Violent Dream: Vietnamese Refugee Women and Violence



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My project Violent Dream examines the way Vietnamese refugee women are subjected to violence at home and in the workplace through literature and film. Upon arriving in the United States, Vietnamese refugees experience a reversal in gender roles as a consequence of the historical condition of the displacement and the racialized and gendered U.S. economic system. The dangers accompanying the escape from Vietnam often break up families, forcing men to take over domestic chores, such as taking care of the children in the absence of the mothers and causing their feminization in the eyes of the host society. In addition the racialized economic system, which underwent a process of restructuring in the 80 prevent them from having jobs that would allow them to support the family financially, thus effeminizing them in inside the household. Because Vietnamese men can not fulfill their traditional role of the bread winner, Vietnamese refugee women are forced to enter the workforce in order for the family to survive. The same economic system that discriminates against the men favors the immigrant working woman as a docile labor force, allowing her to become a co-provider of the family, a title that is usually reserved for the Vietnamese men. While this new gender role gives the woman a certain advantage over her husband, making her more independent economically, it also exposes her to violence both at the workplace and at home. At work, Vietnamese women face isolation and physical abuse that permanently affect their bodies, toiling in dead-end and labor intensive jobs in the informal sector of the economy. At the same time, in order to regain their loss of status that results from feminization, Vietnamese men often resort to violence directed towards their family members. Women, as the witnesses of their downfall, are the most available subjects of violence. The two types of violence, I argue, are closely interconnected, both rooted in the racialized and gendered economic system of the United States, which seeks profit from the vulnerability of the immigrant working women. The reaction of Vietnamese refugee women toward violence in the household differs along the generational line. While the daughters try to find a way to escape the site of abuse, first generation women do not challenge the patriarchal system directly, even though the economic independence offers them opportunities to do so. Instead Vietnamese mothers only attempt to negotiate with the source of violence through informal women s networks, while giving great effort to uphold the core of traditional family ideologies. This reaction once again makes clear the connection between domestic violence and labor exploitation. The jobs available for immigrant women in the informal sectors are often an extension of domestic chores, consequently there is no separation between the domestic and public sphere for the Vietnamese refugee woman. Work follows her home and continues to extract values from her even after the work day has ended. As a result she has no time to rest or to integrate into the society. The isolation from the host country together with the abuse at work enhance the anxiety of Vietnamese mothers and force them to seek refuge in the traditional family system despite domestic violence.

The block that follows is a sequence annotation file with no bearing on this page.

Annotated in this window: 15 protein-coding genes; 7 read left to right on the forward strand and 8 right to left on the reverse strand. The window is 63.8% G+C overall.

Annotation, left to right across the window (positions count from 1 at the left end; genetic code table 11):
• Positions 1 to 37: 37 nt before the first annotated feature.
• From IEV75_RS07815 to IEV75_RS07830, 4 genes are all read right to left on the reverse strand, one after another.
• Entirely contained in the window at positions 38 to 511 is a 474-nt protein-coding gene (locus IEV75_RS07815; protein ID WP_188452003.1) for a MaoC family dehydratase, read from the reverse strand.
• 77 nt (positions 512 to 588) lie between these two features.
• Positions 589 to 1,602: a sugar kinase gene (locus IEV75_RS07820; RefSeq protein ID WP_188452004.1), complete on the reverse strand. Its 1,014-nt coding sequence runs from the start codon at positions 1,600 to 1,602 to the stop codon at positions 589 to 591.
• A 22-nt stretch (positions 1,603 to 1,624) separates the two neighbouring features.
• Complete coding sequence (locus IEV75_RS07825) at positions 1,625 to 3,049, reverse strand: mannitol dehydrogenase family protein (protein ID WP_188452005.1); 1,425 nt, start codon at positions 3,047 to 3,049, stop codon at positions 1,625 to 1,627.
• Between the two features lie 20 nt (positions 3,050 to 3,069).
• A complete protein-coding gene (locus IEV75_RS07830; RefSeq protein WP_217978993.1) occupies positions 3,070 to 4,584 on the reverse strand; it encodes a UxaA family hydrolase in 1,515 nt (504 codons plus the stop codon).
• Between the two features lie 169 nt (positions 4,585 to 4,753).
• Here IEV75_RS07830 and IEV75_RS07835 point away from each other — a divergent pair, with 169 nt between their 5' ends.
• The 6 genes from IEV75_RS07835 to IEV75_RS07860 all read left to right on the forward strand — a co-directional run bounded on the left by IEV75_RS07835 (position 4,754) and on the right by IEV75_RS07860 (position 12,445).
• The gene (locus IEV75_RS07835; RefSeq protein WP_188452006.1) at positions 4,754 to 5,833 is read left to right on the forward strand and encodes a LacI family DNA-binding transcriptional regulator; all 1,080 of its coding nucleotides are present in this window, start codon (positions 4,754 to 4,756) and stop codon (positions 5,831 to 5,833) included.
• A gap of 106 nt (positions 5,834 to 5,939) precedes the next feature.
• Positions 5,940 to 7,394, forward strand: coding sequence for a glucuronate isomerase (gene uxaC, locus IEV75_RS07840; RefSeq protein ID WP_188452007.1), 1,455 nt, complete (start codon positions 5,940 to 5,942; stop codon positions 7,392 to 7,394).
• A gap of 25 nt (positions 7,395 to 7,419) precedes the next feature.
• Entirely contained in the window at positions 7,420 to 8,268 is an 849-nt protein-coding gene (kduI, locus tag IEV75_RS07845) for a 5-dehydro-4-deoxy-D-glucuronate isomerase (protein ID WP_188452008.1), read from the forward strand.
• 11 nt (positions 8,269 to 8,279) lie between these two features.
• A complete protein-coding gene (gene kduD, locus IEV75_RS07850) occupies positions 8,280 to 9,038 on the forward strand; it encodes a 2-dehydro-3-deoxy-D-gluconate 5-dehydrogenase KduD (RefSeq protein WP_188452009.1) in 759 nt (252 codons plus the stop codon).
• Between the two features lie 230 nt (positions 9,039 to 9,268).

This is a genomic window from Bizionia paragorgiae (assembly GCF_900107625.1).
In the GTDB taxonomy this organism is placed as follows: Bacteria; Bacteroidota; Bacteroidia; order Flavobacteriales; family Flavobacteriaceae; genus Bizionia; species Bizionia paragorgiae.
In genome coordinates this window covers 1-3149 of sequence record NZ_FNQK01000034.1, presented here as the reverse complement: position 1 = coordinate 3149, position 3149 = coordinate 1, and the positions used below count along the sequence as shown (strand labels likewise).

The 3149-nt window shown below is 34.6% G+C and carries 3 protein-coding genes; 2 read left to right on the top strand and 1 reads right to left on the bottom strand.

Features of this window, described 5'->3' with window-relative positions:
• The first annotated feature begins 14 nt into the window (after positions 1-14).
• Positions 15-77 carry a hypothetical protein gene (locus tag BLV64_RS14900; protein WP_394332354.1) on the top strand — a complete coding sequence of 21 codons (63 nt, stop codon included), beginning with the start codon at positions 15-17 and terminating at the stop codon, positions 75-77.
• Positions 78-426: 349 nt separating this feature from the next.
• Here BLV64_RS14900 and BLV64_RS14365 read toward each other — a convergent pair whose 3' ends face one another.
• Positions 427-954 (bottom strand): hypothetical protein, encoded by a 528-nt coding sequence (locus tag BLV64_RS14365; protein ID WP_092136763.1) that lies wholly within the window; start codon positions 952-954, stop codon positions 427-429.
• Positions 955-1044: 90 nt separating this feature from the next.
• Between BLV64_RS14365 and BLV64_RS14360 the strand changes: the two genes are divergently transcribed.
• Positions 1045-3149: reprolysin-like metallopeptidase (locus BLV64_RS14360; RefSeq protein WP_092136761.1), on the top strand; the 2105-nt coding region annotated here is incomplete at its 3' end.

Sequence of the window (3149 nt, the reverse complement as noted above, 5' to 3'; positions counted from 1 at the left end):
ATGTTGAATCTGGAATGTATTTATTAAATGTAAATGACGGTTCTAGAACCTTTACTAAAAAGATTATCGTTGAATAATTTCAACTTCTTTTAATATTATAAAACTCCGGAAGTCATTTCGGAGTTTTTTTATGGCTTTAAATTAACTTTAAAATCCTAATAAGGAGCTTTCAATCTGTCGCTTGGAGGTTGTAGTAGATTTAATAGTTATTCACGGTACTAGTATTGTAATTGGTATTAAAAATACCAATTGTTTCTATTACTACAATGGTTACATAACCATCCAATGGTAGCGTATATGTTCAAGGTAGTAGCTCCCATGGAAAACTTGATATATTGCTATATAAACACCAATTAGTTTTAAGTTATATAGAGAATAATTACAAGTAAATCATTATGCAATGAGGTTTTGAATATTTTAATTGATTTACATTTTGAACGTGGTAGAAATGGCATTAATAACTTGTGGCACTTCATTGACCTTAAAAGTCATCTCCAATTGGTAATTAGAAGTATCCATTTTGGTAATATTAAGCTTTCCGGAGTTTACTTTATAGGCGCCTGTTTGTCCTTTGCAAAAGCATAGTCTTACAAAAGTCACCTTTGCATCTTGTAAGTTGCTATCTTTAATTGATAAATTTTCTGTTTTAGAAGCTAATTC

Vietnamese American women, literature, violence